A student's mobility can be limited due to disease, injuries, or birth defects.
Conditions like spinal cord injuries, head injuries, amputations, muscular
dystrophy, arthritis, and cerebral
palsy also can limit mobility. Mobility may be limited in the lower body, upper
body, or both.
Students with limited mobility may:
use splints, casts, leg braces, canes, crutches, walkers, or wheelchairs
need extra time, as well as help, moving around classrooms, between classes, and
may be late to class due to problems getting around
miss class time to do occupational therapy or physical therapy
use assistive technology to help with writing and other activities
need extra time to complete assignments
need special seats and desks or tables, and extra space for wheelchairs or other
need other students or a scribe to take notes for them; or have class lectures,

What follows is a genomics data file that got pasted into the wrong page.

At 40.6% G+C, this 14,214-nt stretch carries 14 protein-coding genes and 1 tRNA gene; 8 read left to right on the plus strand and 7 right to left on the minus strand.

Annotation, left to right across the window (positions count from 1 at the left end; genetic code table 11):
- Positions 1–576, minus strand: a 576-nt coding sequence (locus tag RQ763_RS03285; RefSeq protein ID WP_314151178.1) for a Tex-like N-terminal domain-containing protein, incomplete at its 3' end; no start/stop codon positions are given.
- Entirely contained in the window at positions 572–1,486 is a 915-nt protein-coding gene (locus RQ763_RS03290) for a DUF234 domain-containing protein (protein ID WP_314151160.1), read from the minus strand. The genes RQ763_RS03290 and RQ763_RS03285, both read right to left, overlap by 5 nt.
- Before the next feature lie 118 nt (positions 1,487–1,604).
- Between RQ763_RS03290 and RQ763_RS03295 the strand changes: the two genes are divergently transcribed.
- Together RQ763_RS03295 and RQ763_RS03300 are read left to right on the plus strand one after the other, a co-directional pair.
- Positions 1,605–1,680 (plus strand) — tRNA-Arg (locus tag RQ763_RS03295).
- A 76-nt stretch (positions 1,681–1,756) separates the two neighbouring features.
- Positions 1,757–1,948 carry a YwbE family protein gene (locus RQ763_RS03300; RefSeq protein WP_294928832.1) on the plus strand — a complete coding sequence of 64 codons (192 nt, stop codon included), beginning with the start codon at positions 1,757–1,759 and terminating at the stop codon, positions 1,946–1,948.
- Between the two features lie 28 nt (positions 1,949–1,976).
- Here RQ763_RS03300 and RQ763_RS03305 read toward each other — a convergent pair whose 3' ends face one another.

discussions, and activities recorded via video or audio
Many students who depend on equipment to improve their mobility need to learn how
to use it in many different situations in school and at home. For some, this can be
challenging and frustrating.
You may need to alter the classroom environment, revise your teaching strategies,
and make other changes. The accommodations you make for your students will depend
on the specific impairment and the classroom environment. Make sure the classroom
is easy to get around and free of obstacles. Encourage your students to ask for help
when needed and to plan their routines and tasks ahead of time.
Have an evacuation plan ready in case of fire drills or emergencies so all students
can leave the classroom quickly and safely.
Make sure students with mobility issues are included in all classroom activities
and any field trips. Transportation should be accessible to all students.